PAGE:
With every single frame of the film crafted around the performance of writer, director and leading man Woody Harrelson it’s impossible to underestimate just how much weight placed upon his undoubted acting talents. In truth few actors would be capable of sustaining a single take feature length story which has so many complex moving parts and genuine mix of comedy and subtle tragedy. Harrelson is one of the rarely gifted performances with the range, nuance and natural screen charisma to hold something like this together.

The film adds another layer of meta intrigue by casting Woody in a semi-autobiographical tale that blurs the lines between fact and fiction. It’s certainly interesting for audiences to ponder just how much of the implausible misadventure is rooted in embarrassing fact. The mere fact that any of it happened is in itself an entertaining proposition.

Although Harrelson undeniably deserves extensive praise the strength of a varied and strong supporting cast shouldn’t be underestimated. The motley inhabitants of London’s nightly streets, clubs, cabs and police stations provide the film with plenty of laughs and some unexpectedly poignant moments too. Though cameos form Owen Wilson and Willie Nelson may be crowd pleasing delights it is the unsung heroes of the less recognisable co-stars that made this unique piece of film a successful reality rather than just a fanciful concept.

The Bad

Obviously the unique nature of filming imposes occasional limitations on the availability of camera angles and the pace of storytelling. Though thankfully it’s surprising just how barely noticeable this is. The film is also entirely built around Harrelson’s central performance. While undeniably impressive and charismatic obviously anyone who isn’t a fan of Harrelson’s may find the films entire duration a long time to spend exclusively in his presence. Similarly some audiences may marvel at the film’s technical achievements but for one reason or another find the slightly self-aggrandising tale of personal misadventure and largely self-inflicted calamity less appealing.

The Ugly Truth

Lost In London is not only a unique cinematic experiment but also an entertaining and emotionally subtle story the only serves to further cement Woody Harrelson’s status as an actor, storyteller and cult hero.

Review by Russell Nelson

Guardians Of The Galaxy Vol.2 Review

The Plot

The Guardians of The Galaxy find their newfound dysfunctional family challenged by old adversaries and strange new interstellar dangers. The fate of the Universe once again rests in the oddly assembled hands of Marvel’s instantly beloved band of wisecracking space mercenaries.

The Good

With Guardians of the Galaxy Marvel was supposed to be taking a risk on one of their least well known and strangest comic book commodities. Cynical sceptics feared talking trees and gun touting racoons would easily slip into the shadow of household names like Iron Man or Thor.  Instead director James Gunn and his expertly assembled cast surpassed the wildest expectations of fans and critics alike to deliver a wildly popular box office smash that reaffirmed everything special and fun about Marvel. Establishing the wildly imaginative cosmic scope of Marvel’s shared cinematic universe the first Guardians film turned its eclectic characters into instant fan favourites. Armed with a soundtrack of iconic classic rock and a steady stream of genuinely hilarious quips the film struck a remarkably well balanced tone between epic space adventure and a surprisingly sincere emotional core.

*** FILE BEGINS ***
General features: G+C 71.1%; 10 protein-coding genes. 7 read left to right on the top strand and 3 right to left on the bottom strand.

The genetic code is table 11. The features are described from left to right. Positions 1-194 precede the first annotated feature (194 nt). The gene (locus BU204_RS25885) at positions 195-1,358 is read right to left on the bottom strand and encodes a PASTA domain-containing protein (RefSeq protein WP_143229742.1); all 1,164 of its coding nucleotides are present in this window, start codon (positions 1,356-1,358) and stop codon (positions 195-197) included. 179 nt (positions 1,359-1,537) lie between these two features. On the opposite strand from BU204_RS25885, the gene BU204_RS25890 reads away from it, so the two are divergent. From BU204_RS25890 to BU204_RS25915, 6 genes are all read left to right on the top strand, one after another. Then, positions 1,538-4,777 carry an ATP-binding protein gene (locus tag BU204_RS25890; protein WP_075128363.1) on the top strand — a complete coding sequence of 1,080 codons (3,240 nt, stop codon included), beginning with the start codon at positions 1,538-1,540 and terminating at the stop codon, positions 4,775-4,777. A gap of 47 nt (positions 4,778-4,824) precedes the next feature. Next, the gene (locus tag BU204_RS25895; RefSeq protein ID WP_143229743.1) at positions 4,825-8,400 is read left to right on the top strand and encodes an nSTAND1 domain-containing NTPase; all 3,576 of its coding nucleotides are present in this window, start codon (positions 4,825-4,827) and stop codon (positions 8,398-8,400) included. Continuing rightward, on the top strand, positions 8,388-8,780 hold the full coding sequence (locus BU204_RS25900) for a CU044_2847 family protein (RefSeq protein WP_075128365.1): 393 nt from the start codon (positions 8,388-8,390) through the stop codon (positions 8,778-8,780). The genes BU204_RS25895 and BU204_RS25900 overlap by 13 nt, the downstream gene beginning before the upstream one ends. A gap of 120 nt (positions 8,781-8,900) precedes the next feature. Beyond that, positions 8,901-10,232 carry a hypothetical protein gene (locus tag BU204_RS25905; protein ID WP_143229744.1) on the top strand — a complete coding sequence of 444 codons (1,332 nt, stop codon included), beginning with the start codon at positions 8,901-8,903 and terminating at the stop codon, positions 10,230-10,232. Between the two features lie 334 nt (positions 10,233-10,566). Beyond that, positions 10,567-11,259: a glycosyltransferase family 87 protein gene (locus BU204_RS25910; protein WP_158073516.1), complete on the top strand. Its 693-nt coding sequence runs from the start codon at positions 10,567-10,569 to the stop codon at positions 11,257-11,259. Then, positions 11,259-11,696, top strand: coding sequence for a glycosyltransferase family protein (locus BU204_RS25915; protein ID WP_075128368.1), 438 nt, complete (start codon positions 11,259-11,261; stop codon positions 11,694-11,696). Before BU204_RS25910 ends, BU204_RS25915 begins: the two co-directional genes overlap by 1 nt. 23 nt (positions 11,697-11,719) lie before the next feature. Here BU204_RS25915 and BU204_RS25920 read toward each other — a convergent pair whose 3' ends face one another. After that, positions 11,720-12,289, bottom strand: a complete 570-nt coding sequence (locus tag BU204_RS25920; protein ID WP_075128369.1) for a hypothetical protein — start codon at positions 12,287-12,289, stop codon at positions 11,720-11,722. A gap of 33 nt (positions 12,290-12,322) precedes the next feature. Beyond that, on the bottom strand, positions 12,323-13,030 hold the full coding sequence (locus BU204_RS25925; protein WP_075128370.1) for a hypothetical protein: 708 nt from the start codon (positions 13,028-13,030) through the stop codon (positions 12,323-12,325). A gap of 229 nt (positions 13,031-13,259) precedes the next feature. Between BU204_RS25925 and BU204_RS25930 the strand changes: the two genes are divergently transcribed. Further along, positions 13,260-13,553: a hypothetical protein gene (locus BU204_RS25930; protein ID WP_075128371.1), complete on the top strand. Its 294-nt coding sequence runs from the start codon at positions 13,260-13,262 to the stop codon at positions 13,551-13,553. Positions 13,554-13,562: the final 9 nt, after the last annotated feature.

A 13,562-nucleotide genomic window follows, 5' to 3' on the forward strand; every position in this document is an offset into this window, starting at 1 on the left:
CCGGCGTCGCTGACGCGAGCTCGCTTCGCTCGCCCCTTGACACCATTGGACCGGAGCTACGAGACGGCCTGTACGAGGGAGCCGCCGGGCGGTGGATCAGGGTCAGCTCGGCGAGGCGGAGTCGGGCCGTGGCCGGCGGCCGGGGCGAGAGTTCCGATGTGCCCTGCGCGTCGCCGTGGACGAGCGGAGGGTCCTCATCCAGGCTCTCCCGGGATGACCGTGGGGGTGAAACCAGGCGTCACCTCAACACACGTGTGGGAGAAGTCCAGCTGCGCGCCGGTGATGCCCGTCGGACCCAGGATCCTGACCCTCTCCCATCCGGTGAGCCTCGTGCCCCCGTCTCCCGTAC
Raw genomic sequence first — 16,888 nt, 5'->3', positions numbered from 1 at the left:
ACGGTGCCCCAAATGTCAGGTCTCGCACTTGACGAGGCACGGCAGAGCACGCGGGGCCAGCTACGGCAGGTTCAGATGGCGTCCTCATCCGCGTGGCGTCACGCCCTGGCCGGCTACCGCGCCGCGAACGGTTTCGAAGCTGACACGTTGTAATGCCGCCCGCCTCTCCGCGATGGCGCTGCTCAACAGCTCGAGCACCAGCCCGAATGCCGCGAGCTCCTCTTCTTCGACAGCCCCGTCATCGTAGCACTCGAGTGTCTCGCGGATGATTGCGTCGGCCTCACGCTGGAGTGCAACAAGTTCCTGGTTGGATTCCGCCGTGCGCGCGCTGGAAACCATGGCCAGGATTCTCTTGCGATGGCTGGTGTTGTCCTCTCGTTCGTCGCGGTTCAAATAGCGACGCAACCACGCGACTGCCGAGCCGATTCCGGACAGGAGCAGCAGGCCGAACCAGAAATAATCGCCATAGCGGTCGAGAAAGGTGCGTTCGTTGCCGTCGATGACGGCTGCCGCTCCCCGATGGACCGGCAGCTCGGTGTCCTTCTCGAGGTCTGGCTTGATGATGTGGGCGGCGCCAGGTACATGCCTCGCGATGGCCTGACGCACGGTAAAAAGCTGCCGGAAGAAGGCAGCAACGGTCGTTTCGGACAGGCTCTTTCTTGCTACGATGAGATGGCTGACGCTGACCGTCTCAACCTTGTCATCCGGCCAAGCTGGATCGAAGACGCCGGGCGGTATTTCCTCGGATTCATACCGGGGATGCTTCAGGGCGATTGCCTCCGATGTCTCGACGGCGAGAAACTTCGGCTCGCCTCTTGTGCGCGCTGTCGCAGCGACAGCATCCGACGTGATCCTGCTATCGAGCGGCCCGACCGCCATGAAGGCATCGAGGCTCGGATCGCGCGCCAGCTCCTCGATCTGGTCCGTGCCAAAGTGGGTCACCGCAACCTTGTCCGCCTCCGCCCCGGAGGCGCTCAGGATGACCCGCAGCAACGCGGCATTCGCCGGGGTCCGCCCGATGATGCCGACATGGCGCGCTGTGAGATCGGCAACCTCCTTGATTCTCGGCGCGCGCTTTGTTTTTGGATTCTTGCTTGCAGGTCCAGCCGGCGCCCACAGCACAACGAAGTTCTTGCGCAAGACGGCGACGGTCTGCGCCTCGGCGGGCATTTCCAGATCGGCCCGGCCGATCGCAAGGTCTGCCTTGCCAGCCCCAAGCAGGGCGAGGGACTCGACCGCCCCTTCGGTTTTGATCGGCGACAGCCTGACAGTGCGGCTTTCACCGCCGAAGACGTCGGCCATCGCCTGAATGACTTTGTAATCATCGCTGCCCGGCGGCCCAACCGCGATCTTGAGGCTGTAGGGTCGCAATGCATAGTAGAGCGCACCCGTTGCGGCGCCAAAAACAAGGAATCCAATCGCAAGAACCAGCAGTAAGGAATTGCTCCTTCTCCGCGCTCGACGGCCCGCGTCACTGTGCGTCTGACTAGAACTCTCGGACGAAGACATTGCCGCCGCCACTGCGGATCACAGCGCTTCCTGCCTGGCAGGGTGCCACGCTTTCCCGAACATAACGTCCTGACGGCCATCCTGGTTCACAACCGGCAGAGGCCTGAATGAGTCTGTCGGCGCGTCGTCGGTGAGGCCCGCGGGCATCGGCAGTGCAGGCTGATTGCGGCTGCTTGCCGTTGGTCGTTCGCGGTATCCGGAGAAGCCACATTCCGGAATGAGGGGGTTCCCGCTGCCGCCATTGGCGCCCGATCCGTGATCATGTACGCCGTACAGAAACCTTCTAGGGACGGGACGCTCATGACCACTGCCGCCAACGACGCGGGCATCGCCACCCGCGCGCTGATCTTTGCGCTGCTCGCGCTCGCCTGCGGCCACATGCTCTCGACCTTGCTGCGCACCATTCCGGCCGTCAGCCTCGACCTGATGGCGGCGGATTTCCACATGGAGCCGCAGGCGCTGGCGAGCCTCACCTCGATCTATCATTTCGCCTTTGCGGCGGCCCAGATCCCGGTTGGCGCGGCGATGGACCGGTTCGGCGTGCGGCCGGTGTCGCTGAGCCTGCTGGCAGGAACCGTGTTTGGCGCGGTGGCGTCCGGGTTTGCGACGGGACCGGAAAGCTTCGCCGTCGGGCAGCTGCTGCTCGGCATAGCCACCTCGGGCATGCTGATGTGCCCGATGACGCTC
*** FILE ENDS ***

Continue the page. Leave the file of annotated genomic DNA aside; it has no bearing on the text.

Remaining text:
So when an inevitable sequel was announced it’s hard to understate just how high levels of expectation were. Could Vol.2 possibly replicate the unprecedented success and unique charms of the first film? The answer is a big frickin Yes… obviously.

From a euphorically fun opening title sequence set to ELO’s catchy classic Mr Blue Skies, Vol.2 plays out like an accomplished and almost note perfect second album. Returning director James Gunn consistently delivers everything fans want, combining much of what worked so effectively with the first film with interesting character development and imaginative new worlds. It undoubtedly helps that unlike recent Avengers adventures this self-contained film is able to focus exclusively on the Guardians without the distraction of servicing the needs of increasingly complex interwoven Marvel storylines.

Vol.2 reunites the combined talents of a truly special ensemble cast. Chris Pratt is yet again on delightful charismatic form as self-proclaimed legendary outlaw Star-Lord, romantically bickering with Zoe Saldana’s Gamora. Bradley Cooper gives smirking ill-tempered Rocket Racoon subtle depth and Dave Bautista is on utterly brilliant scene stealing as hilariously literal Drax. However in truth all their obvious combined charms are eclipsed easily by Guardians smallest secret weapon… Baby Groot.